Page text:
But the obvious focus next to Christ is on Mary as the mother of Jesus. A couple of scenes were very moving. As Jesus falls on the way to the cross, he remembers his mother comforting him after he fell on a street as a little boy. Again, the first time he saw Mary as he was carrying the cross renewed his strength to continue carrying his cross to Calvary.
They were conscious of God’s second commandment
Do Protestants know that for many Roman Catholics, Mary is Co-Redemptrix, that is, together with Jesus, she participated in the redemption of the world? The petition to the Pope to declare Mary as Co-Redemptrix, Co-Mediatrix, and Advocate (titles that should be solely placed upon Christ) says that “at the foot of the cross of our Savior, Mary’s intense sufferings united with those of her Son.”
A typical comment from an evangelical pastor about The Passion as a great evangelistic opportunity would go like this: “Here’s a chance for us to use a modern-day technique to communicate the truth of the Bible.”
Protestants would argue that using movies and pictures of Jesus as a teaching tool is not unbiblical since they are not worshipping the images. This is exactly the Roman Catholic argument that the Protestant Reformation firmly opposed: that we can use pictures of Christ as “books for the people” to help those who could not read in their worship of God. Together with all the Reformers, John Calvin fought against the use of images, saying, “Any use of images leads to idolatry.” 13 The Apostle Peter saw Christ in the flesh, yet he says that “we have something more sure, the prophetic word, to which you will do well to pay attention” (2 Pet. 1:17-19).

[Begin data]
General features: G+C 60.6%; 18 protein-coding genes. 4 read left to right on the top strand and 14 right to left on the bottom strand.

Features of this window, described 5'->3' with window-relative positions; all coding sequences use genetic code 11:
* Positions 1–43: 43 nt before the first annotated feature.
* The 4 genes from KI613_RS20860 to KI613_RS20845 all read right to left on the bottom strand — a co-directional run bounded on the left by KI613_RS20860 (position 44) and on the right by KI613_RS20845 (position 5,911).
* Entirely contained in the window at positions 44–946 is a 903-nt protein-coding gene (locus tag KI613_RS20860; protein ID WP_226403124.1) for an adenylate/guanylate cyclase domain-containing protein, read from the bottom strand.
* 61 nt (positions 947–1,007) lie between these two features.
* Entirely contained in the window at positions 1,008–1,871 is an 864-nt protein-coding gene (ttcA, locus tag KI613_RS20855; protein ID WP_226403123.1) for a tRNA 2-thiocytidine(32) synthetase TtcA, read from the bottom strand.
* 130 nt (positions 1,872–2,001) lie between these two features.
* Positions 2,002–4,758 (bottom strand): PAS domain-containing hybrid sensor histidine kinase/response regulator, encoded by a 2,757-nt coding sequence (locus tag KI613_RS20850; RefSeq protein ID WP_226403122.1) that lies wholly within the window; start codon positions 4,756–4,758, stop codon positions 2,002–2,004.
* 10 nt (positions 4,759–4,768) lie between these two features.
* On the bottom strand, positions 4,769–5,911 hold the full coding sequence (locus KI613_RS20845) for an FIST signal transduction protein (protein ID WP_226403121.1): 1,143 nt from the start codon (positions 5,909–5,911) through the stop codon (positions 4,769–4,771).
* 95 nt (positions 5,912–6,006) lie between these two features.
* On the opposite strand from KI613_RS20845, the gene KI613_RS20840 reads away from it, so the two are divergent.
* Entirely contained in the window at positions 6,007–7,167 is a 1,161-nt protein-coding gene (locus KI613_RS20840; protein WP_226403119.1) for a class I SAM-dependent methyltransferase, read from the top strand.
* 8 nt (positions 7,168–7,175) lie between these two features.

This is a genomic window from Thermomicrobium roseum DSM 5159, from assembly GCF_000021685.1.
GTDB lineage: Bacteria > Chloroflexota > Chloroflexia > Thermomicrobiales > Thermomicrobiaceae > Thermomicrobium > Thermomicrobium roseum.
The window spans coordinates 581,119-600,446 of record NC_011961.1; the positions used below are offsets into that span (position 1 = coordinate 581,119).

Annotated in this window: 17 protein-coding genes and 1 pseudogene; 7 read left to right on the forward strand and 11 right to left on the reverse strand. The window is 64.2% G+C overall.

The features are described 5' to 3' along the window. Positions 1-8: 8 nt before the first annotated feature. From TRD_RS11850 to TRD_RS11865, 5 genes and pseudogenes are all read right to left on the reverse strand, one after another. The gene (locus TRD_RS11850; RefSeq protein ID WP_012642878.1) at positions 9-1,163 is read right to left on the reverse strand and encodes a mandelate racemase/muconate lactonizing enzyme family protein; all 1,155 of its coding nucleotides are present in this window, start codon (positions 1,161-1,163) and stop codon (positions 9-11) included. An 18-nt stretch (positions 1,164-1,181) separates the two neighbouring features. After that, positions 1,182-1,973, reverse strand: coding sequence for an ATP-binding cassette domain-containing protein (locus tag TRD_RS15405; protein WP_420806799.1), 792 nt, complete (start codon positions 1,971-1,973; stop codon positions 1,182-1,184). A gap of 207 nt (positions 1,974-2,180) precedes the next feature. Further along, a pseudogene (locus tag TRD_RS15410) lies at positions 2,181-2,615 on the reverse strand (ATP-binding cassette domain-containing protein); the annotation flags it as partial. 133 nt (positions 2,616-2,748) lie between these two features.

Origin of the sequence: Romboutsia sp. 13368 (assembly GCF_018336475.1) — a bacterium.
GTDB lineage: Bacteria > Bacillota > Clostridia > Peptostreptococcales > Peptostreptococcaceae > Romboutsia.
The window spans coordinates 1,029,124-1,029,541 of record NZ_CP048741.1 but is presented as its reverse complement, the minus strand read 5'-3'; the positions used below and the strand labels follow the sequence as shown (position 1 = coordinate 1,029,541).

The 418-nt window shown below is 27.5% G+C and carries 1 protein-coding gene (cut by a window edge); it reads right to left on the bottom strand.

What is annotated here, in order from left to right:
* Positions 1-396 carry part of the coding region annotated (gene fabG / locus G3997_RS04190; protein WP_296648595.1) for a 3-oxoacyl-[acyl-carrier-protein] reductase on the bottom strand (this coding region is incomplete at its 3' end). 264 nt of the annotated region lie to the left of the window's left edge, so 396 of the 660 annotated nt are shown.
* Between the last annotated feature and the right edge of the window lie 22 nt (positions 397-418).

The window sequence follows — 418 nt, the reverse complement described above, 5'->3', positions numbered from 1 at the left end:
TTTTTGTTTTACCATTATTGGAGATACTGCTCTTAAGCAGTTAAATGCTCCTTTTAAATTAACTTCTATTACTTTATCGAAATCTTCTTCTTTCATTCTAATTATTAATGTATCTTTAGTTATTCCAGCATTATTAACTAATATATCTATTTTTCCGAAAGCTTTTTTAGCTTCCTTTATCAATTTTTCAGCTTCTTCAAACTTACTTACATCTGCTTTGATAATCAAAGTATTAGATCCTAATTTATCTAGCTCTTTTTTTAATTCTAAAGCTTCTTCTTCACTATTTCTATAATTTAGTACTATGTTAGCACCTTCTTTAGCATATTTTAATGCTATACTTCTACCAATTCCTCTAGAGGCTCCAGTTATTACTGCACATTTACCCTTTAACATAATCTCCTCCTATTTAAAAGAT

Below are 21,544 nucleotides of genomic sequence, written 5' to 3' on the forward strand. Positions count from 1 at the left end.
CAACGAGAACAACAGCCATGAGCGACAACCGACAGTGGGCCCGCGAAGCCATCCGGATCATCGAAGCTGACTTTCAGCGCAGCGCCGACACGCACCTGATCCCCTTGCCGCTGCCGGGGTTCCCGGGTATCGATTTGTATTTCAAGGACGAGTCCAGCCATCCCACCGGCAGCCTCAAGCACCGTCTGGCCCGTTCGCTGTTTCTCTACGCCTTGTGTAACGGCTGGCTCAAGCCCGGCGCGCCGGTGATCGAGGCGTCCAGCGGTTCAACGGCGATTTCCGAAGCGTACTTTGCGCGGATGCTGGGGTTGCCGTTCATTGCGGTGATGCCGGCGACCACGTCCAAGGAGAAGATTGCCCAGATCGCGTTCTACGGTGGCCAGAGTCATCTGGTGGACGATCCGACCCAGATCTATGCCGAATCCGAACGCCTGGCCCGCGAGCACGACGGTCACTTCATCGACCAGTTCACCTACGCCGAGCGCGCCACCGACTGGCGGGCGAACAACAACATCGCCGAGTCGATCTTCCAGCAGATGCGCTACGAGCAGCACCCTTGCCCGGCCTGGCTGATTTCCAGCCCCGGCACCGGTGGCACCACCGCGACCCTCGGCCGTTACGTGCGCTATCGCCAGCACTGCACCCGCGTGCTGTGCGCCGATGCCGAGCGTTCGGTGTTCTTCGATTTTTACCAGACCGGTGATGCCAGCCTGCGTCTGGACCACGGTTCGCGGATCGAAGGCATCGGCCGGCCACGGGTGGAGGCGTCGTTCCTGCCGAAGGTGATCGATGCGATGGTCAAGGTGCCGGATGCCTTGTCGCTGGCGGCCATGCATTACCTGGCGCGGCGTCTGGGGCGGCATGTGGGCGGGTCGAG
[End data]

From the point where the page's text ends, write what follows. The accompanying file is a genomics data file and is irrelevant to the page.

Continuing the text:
Be ready in season and out of season
It is true that we live in a highly visual culture, but does this mean that we should abandon preaching in favor of using movies or dramatic presentations? In the Middle Ages, the church used Passion plays, statues, relics, and icons instead of preaching and teaching as the tools for presenting the gospel. This is what was repulsive to the Reformers. God has ordained preaching as the means of sending out the gospel (Rom. -17). The apostle Paul instructed Timothy (and all pastors) to “Preach the word! Convince, rebuke, exhort, with all longsuffering and teaching” (2 Tim. 4:2). Because preaching is ordained by God, it is effective: “So shall my word be that goes out from my mouth; it shall not return to me empty, but it shall accomplish that which I purpose, and shall succeed in the thing for which I sent it” (Isa. ).
Even though the Greek and Roman world in the first four centuries of Christianity had a highly developed culture of arts and drama, the early church did not use any visual methods in their gospel presentation. This is the reason why there are no representations of any of the characters in the New Testament.
But since Jesus is also human, aren’t we allowed to make representations of his humanity? By no means! Christ is not just fully man, but also fully God, because “he is the image of the invisible God (Col. 1:19), and “in him the whole fullness of deity dwells bodily” (Col. 2:9). How are we, finite creatures, able to represent Christ, the divine, infinite Creator, in man-made images? Perhaps this is why the movie Ben Hur was very restrained in imaging Christ-it never showed his face-only his hands, his back, and his shadow.